India’s offer to voluntarily reduce the amount of carbon emissions per unit of gross domestic product after numerical pledges from the U.S. and China may move the climate-change talks ahead.
Asia’s third-biggest energy consumer can reduce its emissions intensity by as much as 25 percent from 2005 to 2020 through forestry measures and by becoming more energy efficient, Environment Minister Jairam Ramesh said last night.
Three days ahead of the opening of the United Nations- sponsored climate summit in Copenhagen, the offer “will certainly help the negotiations process and is something India should be doing for external and, more importantly, for internal reasons,” said Rajendra K. Pachauri, chairman of the Nobel Prize-winning Intergovernmental Panel on Climate Change.
“It takes the wind out of the sails of developed countries who were trying to push India,” Pachauri said. India continues to oppose binding emission-reduction goals and a date for when its emissions would peak, saying its 2008 plan to increase solar power, energy efficiency and forestation will reduce emissions of the greenhouse gases mainly blamed for global warming.
Negotiations for a new global climate treaty in Copenhagen to replace or extend the 1997 Kyoto Protocol beyond 2012 are deadlocked as rich and poor nations failed to agree on issues ranging from emission targets to financial aid for developing countries to help them cope with the effects of climate change.
Environmental organizations welcomed India’s proposal. “These targets are a good, positive step toward quantification of India’s action on climate change on the eve of the crucial Copenhagen conference,” said Vinuta Gopal, climate campaign manager for Greenpeace India.
“We hope that this will be a strong step in moving toward a low-carbon sustainable model of development since the targets will be met through the use of better and more efficient technology,” said Ravi Singh, head of WWF-India.
Together with the Chinese announcement, India’s move “puts enormous pressure on the developed countries, in particular the U.S. to get their act together,” Prodipto Ghosh, a climate expert at The Energy and Resources Institute, said from New Delhi. Ghosh called for developed countries to come up with ambitious targets that “are clearly understood by science.”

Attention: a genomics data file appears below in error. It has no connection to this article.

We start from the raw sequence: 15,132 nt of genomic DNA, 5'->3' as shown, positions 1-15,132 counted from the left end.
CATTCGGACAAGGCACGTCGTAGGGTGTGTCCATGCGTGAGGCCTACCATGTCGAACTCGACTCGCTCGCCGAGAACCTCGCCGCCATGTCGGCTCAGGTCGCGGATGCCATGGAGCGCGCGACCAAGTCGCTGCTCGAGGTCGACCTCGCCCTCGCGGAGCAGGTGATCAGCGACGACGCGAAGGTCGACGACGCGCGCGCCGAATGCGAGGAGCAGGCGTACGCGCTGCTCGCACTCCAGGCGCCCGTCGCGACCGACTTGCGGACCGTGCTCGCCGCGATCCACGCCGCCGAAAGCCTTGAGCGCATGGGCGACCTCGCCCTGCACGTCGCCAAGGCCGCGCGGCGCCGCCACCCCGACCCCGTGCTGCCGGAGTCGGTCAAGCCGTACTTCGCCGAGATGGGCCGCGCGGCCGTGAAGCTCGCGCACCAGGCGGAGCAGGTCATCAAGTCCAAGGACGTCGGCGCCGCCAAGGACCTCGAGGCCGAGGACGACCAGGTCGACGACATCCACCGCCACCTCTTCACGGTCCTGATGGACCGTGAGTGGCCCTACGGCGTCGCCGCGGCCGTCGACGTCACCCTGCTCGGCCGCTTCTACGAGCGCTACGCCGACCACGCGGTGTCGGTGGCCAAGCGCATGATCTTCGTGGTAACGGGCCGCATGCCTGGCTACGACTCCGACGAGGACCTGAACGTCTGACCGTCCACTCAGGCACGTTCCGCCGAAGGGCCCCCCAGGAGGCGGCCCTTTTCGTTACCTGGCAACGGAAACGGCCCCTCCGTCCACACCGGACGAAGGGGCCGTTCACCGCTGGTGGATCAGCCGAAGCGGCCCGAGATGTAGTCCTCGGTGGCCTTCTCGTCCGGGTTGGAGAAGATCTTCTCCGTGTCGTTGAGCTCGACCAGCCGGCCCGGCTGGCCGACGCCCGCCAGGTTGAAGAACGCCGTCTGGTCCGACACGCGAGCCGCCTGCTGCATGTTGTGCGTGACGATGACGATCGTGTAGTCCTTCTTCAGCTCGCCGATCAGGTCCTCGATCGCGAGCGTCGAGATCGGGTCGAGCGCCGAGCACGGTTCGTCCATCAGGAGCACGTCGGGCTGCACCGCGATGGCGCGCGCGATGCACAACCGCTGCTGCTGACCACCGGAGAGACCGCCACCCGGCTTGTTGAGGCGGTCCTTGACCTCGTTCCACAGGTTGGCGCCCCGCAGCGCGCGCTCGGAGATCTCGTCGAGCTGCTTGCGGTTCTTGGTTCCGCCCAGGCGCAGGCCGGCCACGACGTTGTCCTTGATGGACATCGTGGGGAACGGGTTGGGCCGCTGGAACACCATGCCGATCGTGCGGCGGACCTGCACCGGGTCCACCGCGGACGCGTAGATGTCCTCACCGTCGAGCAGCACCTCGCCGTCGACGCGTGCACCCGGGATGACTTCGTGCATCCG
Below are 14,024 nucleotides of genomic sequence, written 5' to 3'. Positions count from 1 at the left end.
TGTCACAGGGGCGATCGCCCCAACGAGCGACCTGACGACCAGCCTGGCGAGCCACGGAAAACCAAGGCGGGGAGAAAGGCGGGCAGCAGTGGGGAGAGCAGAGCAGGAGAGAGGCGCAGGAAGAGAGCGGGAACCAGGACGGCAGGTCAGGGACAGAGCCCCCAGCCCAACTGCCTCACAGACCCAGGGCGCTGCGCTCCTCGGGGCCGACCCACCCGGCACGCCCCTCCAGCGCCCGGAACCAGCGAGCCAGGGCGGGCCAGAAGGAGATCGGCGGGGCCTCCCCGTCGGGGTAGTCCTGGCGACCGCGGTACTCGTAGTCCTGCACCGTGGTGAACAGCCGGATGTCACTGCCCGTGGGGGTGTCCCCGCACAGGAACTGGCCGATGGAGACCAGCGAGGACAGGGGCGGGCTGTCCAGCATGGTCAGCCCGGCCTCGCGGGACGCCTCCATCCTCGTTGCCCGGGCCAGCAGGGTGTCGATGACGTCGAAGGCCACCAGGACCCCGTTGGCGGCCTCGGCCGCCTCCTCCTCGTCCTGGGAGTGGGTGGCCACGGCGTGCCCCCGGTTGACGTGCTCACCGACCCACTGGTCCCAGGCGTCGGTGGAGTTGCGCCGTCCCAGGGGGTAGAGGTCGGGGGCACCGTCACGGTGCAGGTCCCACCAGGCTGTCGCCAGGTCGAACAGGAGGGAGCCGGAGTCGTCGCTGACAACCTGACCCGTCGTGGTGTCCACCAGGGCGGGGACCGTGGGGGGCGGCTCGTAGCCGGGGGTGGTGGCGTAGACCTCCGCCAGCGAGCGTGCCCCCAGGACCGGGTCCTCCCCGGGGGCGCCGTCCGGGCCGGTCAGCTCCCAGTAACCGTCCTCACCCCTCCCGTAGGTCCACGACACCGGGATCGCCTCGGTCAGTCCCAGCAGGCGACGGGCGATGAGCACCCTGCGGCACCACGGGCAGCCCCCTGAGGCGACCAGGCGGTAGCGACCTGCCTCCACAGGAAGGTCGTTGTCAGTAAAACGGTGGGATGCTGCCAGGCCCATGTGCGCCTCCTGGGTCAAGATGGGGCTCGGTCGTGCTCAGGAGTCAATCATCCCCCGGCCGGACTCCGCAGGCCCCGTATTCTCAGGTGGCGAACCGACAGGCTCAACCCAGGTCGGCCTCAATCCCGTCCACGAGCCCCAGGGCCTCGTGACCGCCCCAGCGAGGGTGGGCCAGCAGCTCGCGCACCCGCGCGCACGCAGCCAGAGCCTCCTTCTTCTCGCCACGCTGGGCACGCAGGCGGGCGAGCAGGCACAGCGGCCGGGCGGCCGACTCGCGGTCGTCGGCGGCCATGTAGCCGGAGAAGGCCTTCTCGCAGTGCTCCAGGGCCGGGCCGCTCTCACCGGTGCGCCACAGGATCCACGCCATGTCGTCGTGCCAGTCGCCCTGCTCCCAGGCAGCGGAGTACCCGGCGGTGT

China, the world’s biggest polluter, last month offered to cut output of carbon dioxide per unit of gross domestic product by 40 percent to 45 percent over 2005 levels by 2020. The U.S. proposed to reduce emissions by about 17 percent for the same period provided that dovetails with a new domestic climate law.
Senate Foreign Relations Chairman John Kerry (D-Mass.) introduced global warming legislation yesterday that he said will serve as the “foundation” of the U.S. financial package headed into U.N.-sponsored negotiations next week in Copenhagen.
The 81-page bill would authorize programs associated with the U.S. contribution to a new global climate change agreement, including adaptation, deployment of clean energy technologies and reducing deforestation and forest degradation.
The bill represents the Foreign Relations Committee’s entry to the broader climate proposal being crafted by Kerry and Sens. Lindsey Graham (R-S.C.) and Joe Lieberman (I-Conn.). Five other committees are also expected to contribute ideas to the overall package, including Agriculture, Commerce, Energy and Natural Resources, Environment and Public Works, and Finance.
Kerry’s bill steers funding and technical assistance to help developing countries keep their forests standing and participate in global carbon markets. Through the forestry programs, the bill sets a goal for reducing emissions by at least 720 million tons of carbon dioxide equivalent in 2020 — with a cumulative target of 6 billion tons by 2025.
Clean technology deployment efforts get a boost through language setting up a panel of experts from academia, civil society, government agencies and business. The group would monitor investments to make sure they are made in countries taking enforceable actions to reduce emissions, with additional lookout for U.S. intellectual property rights.
It also sets up a new Strategic Interagency Board on International Climate Investment that would be tasked with oversight of multiple government agency contributions to international climate finance. It would require the State Department to report to Congress on low-carbon development efforts in rapidly growing countries.